It’s a scary, scary place for us as authors to push our characters. Push them to places we didn’t even know they could go. Making them do things we didn’t know they could do. We are our characters catalysts. They answer to us, not us to them. Just because they don’t want to grow doesn’t mean we have to be ok with it.

I took a leap of faith early on and emailed a chapter to a friend of mine for her thoughts. The first time she gave her opinion on a scene with one of my characters I truly felt like a parent listening as another parent badgered my kid. I listened, I electronically nodded in all the right places, and I felt like a loser as a parent to my babies. I’d let them down.

What was lost in my thinking is that all is not lost. There is hope. I can save my children from being ridiculed. They don’t have to become 20-somethings still creepily occupying the kiddy end of the pool. I had it in me to guide them to where they should be. Where they deserved to be.

As authors we have to go first though. It is up to us to show our characters there is nothing to fear. If they see we are comfortable…completely comfortable…in the deep end, they’ll follow. And it will make a hell of a story.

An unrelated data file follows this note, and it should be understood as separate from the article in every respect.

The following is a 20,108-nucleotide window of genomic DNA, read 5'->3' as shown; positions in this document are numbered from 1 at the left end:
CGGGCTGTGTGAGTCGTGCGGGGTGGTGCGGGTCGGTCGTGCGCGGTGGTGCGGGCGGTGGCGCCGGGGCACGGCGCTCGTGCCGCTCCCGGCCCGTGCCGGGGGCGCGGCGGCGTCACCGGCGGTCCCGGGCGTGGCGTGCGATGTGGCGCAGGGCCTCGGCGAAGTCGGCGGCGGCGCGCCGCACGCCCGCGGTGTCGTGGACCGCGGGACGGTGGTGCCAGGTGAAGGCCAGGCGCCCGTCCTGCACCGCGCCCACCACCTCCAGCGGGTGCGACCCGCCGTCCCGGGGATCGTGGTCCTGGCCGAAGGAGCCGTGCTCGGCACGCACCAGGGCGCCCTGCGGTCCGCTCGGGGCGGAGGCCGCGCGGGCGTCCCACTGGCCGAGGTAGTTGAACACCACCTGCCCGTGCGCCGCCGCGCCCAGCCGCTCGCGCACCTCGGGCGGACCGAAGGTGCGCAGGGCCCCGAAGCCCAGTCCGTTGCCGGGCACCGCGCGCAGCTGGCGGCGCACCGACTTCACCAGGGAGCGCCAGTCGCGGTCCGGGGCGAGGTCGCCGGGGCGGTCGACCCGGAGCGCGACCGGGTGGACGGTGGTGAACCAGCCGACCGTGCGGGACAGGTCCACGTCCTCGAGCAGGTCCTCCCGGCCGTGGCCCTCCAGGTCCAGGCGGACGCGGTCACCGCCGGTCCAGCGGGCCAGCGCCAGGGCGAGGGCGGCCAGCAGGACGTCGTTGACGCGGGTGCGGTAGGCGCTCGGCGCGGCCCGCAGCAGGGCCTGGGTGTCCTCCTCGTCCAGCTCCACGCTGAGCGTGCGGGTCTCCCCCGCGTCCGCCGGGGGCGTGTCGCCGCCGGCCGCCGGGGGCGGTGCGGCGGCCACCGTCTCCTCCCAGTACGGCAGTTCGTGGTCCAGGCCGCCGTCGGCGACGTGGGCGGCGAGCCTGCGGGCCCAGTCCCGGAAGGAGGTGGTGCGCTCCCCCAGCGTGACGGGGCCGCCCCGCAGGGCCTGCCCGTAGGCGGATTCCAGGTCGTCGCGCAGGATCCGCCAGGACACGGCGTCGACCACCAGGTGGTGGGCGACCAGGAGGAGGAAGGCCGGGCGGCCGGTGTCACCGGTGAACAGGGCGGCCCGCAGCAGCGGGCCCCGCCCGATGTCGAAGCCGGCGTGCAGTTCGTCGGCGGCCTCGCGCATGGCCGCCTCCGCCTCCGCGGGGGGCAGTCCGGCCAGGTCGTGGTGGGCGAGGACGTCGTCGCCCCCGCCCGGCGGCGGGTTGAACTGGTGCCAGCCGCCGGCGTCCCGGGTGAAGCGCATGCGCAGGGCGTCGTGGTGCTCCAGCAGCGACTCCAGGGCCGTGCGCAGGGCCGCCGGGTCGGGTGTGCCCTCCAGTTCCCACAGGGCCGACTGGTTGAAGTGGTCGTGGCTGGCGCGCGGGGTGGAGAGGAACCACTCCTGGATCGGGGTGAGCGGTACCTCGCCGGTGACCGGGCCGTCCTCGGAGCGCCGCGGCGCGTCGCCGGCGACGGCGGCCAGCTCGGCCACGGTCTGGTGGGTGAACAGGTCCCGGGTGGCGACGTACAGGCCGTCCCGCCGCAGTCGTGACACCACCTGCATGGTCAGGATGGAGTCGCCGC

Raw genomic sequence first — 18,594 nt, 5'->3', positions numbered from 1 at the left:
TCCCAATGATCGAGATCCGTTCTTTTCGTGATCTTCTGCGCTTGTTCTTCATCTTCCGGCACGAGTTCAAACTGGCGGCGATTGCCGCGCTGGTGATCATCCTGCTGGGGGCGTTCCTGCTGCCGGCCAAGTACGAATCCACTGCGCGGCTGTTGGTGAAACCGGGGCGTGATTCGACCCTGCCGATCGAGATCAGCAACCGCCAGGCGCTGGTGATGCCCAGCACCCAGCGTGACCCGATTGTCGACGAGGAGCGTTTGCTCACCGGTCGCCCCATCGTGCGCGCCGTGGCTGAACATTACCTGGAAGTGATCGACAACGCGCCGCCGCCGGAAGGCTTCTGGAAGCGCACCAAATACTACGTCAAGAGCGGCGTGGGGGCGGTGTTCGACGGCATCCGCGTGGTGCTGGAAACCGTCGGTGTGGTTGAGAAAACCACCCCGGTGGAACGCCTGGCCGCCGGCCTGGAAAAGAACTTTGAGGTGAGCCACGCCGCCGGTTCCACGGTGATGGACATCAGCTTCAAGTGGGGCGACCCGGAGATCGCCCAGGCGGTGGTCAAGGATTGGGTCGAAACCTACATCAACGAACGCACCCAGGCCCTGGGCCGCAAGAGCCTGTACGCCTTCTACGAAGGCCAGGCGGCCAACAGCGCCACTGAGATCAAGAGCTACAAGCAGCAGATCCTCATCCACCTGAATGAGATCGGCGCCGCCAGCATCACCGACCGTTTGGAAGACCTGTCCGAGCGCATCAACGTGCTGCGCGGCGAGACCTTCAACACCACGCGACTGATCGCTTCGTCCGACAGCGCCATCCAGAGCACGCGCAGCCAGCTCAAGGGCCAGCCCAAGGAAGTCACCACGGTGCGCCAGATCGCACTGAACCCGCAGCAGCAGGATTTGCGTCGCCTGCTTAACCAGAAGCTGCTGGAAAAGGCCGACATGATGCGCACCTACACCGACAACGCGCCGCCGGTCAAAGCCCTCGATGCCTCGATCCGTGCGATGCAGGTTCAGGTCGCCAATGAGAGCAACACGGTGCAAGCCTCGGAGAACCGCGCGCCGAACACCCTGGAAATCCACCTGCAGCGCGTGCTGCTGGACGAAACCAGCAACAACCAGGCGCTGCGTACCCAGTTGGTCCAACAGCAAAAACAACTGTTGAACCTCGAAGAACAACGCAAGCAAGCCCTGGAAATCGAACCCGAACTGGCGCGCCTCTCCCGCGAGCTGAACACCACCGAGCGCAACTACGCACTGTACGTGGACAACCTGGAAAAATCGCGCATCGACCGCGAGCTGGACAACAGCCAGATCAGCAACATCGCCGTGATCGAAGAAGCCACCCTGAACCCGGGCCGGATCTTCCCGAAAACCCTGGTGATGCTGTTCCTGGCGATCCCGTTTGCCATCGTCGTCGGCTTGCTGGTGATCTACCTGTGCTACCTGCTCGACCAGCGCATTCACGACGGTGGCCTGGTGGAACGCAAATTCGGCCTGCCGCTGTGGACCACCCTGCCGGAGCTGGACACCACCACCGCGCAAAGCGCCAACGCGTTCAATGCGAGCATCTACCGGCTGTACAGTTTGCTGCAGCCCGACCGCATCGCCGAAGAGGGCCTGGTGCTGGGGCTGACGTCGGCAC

HH

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RU Writers, how do you make your characters fully developed?

Join us on Monday for Blog Tour Tips for the Busy Writer with Dani Collins

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Bio: Like most of us, I’ve been around the block a time or two (or three) in the relationship world. I like to think of myself as having a pretty thick skin, however, that skin doesn’t surround the heart.

I’ve been in love; I’ve been in lust. I’ve been hurt and got up to do it all again, each time having learned more of myself as well as “wants” and “don’t wants” for my next relationship. Amazingly enough, I never gave up on that one true love wrapped in Romance. You can visit me here, at http://thedanceofromanceonline.com